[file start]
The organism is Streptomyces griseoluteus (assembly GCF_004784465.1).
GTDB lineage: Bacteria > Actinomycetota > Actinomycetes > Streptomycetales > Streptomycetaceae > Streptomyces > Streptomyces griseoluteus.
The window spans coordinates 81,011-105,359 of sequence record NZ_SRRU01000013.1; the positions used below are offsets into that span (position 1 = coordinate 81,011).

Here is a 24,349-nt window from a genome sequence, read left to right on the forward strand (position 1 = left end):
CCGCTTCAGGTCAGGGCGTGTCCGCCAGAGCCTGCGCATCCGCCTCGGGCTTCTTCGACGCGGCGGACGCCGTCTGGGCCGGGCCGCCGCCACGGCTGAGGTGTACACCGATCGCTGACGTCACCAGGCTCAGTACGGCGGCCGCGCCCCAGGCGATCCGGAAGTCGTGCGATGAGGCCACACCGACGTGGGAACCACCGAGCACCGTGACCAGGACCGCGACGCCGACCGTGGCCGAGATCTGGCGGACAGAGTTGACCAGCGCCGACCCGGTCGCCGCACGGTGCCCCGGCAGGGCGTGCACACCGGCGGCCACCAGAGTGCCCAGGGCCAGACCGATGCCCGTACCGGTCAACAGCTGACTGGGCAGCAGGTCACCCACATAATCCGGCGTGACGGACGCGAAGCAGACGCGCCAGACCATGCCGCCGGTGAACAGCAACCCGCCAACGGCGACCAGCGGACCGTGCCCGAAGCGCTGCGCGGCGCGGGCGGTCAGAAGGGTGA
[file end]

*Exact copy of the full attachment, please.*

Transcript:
The organism is Streptomyces griseoluteus (assembly GCF_004784465.1).
GTDB lineage: Bacteria > Actinomycetota > Actinomycetes > Streptomycetales > Streptomycetaceae > Streptomyces > Streptomyces griseoluteus.
The window spans coordinates 81,011-105,359 of sequence record NZ_SRRU01000013.1; the positions used below are offsets into that span (position 1 = coordinate 81,011).

Here is a 24,349-nt window from a genome sequence, read left to right on the forward strand (position 1 = left end):
CCGCTTCAGGTCAGGGCGTGTCCGCCAGAGCCTGCGCATCCGCCTCGGGCTTCTTCGACGCGGCGGACGCCGTCTGGGCCGGGCCGCCGCCACGGCTGAGGTGTACACCGATCGCTGACGTCACCAGGCTCAGTACGGCGGCCGCGCCCCAGGCGATCCGGAAGTCGTGCGATGAGGCCACACCGACGTGGGAACCACCGAGCACCGTGACCAGGACCGCGACGCCGACCGTGGCCGAGATCTGGCGGACAGAGTTGACCAGCGCCGACCCGGTCGCCGCACGGTGCCCCGGCAGGGCGTGCACACCGGCGGCCACCAGAGTGCCCAGGGCCAGACCGATGCCCGTACCGGTCAACAGCTGACTGGGCAGCAGGTCACCCACATAATCCGGCGTGACGGACGCGAAGCAGACGCGCCAGACCATGCCGCCGGTGAACAGCAACCCGCCAACGGCGACCAGCGGACCGTGCCCGAAGCGCTGCGCGGCGCGGGCGGTCAGAAGGGTGA